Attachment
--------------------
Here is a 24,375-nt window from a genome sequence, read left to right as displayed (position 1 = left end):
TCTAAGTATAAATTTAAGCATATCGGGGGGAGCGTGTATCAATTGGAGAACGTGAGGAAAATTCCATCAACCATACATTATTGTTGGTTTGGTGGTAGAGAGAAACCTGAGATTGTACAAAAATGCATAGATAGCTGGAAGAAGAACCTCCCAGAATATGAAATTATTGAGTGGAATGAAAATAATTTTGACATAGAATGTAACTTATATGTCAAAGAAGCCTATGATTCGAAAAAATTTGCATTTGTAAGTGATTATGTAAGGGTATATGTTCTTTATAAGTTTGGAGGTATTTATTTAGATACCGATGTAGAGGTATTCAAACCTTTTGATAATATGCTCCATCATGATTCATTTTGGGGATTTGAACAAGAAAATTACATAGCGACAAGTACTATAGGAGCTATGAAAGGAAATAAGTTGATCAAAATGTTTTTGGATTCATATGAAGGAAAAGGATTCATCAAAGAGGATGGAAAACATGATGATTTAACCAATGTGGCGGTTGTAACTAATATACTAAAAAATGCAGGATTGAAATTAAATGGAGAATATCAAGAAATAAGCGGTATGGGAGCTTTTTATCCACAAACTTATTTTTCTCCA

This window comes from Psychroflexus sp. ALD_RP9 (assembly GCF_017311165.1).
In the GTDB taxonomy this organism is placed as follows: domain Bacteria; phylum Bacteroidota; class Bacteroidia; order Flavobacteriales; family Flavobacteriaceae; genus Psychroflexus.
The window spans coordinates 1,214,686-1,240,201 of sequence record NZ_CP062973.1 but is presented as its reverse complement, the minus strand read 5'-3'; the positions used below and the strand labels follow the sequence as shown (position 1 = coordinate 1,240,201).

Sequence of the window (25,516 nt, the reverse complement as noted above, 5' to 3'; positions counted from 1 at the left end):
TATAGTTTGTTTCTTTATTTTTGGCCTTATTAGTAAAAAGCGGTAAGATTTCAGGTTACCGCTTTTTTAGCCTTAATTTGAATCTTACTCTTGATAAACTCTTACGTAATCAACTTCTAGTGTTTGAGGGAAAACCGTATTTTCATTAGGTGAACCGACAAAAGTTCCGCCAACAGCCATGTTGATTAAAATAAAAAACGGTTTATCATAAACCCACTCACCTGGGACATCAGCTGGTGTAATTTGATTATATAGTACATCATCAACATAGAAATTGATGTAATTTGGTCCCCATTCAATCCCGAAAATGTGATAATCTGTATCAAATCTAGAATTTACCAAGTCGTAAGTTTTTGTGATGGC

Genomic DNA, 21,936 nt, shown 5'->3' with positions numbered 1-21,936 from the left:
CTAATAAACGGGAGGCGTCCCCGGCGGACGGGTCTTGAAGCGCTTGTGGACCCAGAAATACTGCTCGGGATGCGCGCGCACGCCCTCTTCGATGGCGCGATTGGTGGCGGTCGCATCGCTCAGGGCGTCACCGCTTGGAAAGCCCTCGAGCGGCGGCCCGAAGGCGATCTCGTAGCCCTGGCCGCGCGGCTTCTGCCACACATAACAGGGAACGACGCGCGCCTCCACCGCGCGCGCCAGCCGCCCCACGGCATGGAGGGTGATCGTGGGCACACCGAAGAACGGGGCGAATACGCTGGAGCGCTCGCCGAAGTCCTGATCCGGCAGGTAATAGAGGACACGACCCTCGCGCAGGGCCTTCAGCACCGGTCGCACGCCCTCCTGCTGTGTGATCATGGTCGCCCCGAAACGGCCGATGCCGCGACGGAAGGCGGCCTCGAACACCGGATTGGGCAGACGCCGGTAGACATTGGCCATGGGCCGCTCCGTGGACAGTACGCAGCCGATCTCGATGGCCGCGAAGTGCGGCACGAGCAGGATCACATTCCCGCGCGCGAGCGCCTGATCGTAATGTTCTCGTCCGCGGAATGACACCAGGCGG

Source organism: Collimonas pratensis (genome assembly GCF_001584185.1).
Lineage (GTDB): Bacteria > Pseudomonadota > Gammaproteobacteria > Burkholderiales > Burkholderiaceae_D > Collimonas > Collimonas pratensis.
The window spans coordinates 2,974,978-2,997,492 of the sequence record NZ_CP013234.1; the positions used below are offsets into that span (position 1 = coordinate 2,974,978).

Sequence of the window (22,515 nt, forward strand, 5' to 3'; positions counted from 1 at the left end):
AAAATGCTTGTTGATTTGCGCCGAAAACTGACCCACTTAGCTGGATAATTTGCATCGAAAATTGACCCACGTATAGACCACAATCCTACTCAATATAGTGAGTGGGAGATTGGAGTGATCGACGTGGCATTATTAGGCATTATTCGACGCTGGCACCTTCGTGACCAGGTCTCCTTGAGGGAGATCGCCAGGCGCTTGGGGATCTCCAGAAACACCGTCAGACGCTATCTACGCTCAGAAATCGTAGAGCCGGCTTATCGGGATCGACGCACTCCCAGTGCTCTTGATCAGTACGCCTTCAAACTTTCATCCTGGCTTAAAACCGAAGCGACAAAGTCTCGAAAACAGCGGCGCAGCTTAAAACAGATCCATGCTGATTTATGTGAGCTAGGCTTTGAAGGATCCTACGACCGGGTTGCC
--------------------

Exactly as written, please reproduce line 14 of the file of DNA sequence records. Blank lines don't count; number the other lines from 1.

AAAATGCTTGTTGATTTGCGCCGAAAACTGACCCACTTAGCTGGATAATTTGCATCGAAAATTGACCCACGTATAGACCACAATCCTACTCAATATAGTGAGTGGGAGATTGGAGTGATCGACGTGGCATTATTAGGCATTATTCGACGCTGGCACCTTCGTGACCAGGTCTCCTTGAGGGAGATCGCCAGGCGCTTGGGGATCTCCAGAAACACCGTCAGACGCTATCTACGCTCAGAAATCGTAGAGCCGGCTTATCGGGATCGACGCACTCCCAGTGCTCTTGATCAGTACGCCTTCAAACTTTCATCCTGGCTTAAAACCGAAGCGACAAAGTCTCGAAAACAGCGGCGCAGCTTAAAACAGATCCATGCTGATTTATGTGAGCTAGGCTTTGAAGGATCCTACGACCGGGTTGCC